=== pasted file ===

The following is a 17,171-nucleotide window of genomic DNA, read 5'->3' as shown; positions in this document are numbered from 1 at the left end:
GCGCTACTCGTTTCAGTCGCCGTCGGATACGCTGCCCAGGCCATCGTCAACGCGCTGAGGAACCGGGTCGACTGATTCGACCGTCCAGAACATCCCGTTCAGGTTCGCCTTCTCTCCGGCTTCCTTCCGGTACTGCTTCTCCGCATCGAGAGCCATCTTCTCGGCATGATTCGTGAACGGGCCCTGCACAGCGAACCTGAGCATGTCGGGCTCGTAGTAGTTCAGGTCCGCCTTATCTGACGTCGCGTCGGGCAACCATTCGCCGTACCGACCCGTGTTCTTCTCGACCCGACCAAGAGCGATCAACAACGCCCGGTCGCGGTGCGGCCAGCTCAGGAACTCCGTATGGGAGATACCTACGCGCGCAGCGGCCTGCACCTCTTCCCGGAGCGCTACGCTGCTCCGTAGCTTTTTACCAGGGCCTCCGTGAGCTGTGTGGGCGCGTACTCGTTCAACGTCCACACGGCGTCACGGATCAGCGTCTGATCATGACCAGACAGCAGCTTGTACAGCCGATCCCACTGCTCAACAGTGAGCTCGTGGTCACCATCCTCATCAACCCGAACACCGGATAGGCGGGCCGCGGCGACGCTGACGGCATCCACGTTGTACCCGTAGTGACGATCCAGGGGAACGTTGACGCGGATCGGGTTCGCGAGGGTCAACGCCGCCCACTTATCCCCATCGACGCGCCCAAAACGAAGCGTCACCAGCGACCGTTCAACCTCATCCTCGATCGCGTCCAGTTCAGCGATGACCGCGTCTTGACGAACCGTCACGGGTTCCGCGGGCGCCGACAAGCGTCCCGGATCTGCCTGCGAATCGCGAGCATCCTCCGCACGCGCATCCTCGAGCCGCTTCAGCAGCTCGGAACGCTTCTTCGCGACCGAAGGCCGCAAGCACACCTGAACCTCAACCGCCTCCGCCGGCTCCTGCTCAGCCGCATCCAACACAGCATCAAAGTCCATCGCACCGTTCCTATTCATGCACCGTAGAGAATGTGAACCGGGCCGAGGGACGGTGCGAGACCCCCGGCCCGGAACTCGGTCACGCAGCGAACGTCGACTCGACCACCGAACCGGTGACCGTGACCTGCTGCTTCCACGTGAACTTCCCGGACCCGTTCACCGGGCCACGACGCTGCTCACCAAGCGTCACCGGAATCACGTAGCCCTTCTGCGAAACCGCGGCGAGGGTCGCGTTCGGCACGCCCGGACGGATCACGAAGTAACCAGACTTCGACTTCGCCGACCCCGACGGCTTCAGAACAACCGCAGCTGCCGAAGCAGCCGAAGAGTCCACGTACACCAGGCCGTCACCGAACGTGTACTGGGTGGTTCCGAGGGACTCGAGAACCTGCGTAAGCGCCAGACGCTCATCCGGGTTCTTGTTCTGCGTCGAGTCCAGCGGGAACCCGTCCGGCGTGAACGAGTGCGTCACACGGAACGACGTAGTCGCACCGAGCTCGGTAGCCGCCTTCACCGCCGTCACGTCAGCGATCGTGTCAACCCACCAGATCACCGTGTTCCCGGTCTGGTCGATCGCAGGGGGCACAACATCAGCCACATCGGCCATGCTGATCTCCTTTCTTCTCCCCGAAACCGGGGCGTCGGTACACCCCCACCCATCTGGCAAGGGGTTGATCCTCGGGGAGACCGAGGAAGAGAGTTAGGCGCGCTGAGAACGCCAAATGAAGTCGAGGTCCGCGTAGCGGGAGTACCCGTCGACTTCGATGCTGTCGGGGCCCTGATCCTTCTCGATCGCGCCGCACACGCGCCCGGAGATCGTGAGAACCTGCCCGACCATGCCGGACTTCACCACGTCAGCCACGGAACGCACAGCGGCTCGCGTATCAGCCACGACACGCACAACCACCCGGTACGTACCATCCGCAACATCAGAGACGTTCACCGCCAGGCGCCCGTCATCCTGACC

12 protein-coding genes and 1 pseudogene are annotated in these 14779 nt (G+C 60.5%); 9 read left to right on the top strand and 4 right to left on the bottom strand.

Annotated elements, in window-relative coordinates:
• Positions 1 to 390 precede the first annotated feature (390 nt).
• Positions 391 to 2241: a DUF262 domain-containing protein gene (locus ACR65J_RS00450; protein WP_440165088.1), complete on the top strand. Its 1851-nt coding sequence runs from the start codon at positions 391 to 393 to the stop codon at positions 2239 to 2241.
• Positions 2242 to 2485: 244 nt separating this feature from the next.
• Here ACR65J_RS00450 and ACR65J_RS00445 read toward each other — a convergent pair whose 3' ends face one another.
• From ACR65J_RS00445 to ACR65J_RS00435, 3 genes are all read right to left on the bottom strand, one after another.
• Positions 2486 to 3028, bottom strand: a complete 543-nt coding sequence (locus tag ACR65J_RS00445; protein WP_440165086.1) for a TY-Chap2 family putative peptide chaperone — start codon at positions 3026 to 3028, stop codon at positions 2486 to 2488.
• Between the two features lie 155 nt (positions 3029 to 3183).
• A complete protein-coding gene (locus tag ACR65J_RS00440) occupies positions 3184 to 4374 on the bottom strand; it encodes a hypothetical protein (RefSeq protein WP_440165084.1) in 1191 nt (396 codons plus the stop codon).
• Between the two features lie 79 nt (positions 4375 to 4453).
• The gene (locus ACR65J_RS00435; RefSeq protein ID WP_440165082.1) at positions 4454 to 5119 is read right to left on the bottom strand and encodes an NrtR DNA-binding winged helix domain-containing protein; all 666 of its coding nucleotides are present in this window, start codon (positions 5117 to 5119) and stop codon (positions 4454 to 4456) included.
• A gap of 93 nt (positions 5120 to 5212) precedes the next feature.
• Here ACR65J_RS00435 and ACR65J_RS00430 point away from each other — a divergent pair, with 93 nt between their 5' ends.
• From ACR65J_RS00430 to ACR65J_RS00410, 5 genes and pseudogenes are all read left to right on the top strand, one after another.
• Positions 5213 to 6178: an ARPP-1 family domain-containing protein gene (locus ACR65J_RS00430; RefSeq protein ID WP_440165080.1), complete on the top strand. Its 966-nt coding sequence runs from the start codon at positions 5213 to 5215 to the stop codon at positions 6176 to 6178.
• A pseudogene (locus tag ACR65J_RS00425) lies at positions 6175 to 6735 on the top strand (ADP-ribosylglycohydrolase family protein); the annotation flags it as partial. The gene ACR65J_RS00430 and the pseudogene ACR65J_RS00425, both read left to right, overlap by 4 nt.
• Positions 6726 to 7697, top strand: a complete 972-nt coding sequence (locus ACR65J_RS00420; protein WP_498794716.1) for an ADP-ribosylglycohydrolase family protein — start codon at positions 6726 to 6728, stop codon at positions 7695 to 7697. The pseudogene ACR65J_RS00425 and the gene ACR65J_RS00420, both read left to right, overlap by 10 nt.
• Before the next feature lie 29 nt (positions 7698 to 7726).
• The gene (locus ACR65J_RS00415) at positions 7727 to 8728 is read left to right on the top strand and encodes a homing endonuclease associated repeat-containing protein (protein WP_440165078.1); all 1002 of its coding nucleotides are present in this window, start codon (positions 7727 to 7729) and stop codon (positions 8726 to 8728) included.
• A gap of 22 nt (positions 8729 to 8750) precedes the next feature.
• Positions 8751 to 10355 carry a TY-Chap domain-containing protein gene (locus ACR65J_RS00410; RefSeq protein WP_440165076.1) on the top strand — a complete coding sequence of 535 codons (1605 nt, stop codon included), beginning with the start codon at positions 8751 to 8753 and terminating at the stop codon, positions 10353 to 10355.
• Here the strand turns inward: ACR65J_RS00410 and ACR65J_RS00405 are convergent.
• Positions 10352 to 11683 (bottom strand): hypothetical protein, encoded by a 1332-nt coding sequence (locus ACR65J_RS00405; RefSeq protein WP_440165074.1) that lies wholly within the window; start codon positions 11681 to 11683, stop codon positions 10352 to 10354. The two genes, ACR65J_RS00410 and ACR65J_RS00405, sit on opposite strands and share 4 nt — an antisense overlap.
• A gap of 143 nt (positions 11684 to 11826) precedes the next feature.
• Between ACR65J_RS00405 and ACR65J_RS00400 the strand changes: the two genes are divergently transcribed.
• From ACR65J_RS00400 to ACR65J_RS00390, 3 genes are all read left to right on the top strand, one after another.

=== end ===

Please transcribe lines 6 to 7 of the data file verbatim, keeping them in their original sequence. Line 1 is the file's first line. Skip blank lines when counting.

• Positions 391 to 2241: a DUF262 domain-containing protein gene (locus ACR65J_RS00450; protein WP_440165088.1), complete on the top strand. Its 1851-nt coding sequence runs from the start codon at positions 391 to 393 to the stop codon at positions 2239 to 2241.
• Positions 2242 to 2485: 244 nt separating this feature from the next.